Spanish wine company Alma Carraovejas has acquired two Ribeiro wineries, Emilio Rojo and Viña Meín. Company executives say they hope the two small-production wine estates will further Alma Carraovejas' mission to highlight vineyards with unrealized potential. The sale prices were not disclosed.
The acquisitions bring the Alma Carraovejas' combined total vineyard land to nearly 500 acres. Most of that is part of Pago de Carraovejas (PDC), in Ribera del Duero. PDC was founded by José María Ruiz (the father of current CEO Pedro Ruiz Aragoneses) in 1991 and now boasts over 400 acres of Tempranillo, Cabernet Sauvignon and Merlot.
Ribeiro sits more than 250 miles to the west of Ribera del Duero, in Galicia. The region is home to many old, neglected hillside vineyards, some of which have been restored in recent decades as the local wine industry comes back to life. Viña Meín, which has 45 acres of vines, was founded in 1988 near the town of Leiro by a group of friends. The winery makes primarily white blends of Treixadura, Godello, Lado, Loureira, Torrontés and Albariño, along with a small amount of reds such as Caíño Tinto, Brancellao and Souson. Alma Carraovejas vice president of sales Paulo Cardoso told Wine Spectator that Aragoneses wants to simplify the portfolio of wines and tweak the blends, while maintaining the essence of the estate.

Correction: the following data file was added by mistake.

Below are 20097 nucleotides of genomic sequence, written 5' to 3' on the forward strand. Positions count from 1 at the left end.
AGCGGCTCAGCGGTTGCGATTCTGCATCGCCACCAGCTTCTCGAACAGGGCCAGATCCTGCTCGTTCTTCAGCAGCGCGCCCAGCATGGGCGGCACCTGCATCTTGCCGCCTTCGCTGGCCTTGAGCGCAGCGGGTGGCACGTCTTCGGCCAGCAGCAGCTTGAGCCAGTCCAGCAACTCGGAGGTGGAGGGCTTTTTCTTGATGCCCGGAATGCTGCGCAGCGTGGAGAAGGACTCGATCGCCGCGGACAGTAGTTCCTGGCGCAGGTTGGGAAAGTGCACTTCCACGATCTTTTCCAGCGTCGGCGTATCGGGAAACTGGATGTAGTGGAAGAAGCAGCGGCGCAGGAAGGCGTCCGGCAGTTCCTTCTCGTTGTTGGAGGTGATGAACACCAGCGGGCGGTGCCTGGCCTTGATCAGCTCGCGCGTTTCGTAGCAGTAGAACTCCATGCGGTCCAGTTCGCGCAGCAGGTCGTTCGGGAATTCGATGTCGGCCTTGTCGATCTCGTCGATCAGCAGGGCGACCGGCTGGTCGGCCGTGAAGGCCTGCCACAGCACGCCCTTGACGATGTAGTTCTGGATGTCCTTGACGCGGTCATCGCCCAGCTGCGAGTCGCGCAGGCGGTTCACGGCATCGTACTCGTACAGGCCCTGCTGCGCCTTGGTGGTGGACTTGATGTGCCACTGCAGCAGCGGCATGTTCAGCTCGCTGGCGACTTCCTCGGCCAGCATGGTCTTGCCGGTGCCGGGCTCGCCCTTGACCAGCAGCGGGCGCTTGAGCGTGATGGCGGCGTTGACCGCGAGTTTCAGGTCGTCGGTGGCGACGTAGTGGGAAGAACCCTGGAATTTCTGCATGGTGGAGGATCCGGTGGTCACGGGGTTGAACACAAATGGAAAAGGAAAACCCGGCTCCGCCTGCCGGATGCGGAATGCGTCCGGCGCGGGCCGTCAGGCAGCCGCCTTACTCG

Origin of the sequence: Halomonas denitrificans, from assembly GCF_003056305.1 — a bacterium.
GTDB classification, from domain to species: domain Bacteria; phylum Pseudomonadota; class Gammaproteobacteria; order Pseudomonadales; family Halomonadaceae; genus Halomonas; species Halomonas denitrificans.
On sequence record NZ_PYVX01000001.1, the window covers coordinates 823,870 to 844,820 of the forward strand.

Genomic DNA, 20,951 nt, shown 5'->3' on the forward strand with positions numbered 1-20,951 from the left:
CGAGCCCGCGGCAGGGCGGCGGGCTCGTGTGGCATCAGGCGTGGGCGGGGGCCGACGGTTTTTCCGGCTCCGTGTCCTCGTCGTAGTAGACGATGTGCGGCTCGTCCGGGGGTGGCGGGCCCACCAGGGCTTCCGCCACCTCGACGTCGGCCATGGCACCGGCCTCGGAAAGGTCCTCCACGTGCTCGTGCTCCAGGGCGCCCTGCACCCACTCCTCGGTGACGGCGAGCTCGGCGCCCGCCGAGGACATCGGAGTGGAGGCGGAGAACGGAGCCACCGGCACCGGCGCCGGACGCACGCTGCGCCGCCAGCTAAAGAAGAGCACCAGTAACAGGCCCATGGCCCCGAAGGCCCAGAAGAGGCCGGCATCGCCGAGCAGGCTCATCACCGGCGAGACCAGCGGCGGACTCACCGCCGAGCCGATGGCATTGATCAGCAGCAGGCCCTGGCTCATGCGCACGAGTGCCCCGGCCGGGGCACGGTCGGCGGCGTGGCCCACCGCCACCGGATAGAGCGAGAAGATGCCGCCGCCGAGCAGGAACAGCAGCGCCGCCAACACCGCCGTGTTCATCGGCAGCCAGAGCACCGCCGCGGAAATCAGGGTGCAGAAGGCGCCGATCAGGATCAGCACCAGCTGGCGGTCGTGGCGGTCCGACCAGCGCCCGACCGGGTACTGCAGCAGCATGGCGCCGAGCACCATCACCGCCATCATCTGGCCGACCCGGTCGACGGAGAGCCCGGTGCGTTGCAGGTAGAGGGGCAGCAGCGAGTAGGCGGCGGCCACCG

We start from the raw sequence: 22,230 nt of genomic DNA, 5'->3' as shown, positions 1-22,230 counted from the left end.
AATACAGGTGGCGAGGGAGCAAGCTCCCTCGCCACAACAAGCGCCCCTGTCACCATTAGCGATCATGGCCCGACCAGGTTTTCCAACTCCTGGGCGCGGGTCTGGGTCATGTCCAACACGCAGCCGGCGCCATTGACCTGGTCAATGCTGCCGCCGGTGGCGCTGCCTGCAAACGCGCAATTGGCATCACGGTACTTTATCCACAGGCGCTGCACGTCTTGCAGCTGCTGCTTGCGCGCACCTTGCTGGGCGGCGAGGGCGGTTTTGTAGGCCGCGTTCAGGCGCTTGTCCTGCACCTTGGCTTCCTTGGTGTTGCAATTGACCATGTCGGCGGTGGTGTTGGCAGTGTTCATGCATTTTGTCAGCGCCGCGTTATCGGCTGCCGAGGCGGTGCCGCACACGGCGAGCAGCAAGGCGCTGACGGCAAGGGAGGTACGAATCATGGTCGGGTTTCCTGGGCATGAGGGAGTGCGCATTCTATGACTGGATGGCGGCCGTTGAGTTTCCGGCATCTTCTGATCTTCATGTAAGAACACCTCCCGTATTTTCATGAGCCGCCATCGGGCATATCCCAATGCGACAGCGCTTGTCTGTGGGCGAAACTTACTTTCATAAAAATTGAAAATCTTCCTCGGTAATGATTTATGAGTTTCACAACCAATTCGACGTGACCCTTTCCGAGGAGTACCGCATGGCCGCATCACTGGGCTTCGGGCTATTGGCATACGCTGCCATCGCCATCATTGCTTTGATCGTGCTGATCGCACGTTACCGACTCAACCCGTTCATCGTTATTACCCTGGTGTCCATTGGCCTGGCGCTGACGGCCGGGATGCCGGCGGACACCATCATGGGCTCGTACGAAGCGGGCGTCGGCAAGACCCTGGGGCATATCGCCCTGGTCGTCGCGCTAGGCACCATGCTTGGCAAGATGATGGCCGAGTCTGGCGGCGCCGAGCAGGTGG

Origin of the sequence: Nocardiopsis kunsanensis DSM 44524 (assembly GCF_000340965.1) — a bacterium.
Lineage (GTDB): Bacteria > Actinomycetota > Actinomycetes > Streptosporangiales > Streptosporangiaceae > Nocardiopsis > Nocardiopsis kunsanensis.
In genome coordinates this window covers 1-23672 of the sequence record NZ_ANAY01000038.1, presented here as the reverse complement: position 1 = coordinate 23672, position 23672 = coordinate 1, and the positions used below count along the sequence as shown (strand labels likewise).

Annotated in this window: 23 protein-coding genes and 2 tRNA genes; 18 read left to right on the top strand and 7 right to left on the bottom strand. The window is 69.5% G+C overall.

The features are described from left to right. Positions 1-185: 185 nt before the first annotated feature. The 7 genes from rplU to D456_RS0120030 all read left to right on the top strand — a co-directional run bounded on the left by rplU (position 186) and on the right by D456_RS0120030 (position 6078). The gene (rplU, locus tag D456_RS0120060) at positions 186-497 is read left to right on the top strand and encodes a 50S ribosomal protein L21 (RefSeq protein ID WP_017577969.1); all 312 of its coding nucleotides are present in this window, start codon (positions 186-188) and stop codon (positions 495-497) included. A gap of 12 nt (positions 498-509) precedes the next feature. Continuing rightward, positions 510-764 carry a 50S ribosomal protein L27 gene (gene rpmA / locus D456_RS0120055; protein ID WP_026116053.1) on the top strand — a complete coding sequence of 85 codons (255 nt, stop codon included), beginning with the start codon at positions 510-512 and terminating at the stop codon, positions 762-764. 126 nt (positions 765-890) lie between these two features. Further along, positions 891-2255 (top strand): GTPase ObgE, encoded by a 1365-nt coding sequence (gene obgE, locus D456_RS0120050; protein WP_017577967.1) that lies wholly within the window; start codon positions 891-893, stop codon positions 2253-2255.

In an effort to bring more recognition to Viña Meín, Aragoneses plans to modernize the winery and make it a tourist destination, with a tasting room and tours of the appellation. They also want to increase exports to both U.S. and Chinese markets.
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Emilio Rojo is a former engineer who established his eponymous estate in 1987 after moving back to his native Galicia to restore ancient vineyard sites. Today he farms 5 acres. He will stay on-board. "Having Emilio's understanding [of the estate], which is so foreign to us, makes the project special," said Cardoso. Aragoneses plans to keep Rojo's old-school production methods while also giving him resources to ensure the quality of his wines. Rojo had more lucrative offers on the table, Cardoso said, but his autonomy in the winemaking process was crucial for him, and Alma Carraovejas guaranteed that.
Viña Meín makes 5,000 cases per year and Emilio Rojo produces much less. Both wineries are dwarfed by PDC's 50,000 cases per year, but the Carraovejas team emphasizes that the new acquisitions are not about numbers. Aragoneses' goal is to highlight Spain's lesser-known grapes and old vineyard sites. "If we can buy these lands, we will do it," said Cardoso. "It's more of a horizontal business growth structure, but you get to learn and try new projects."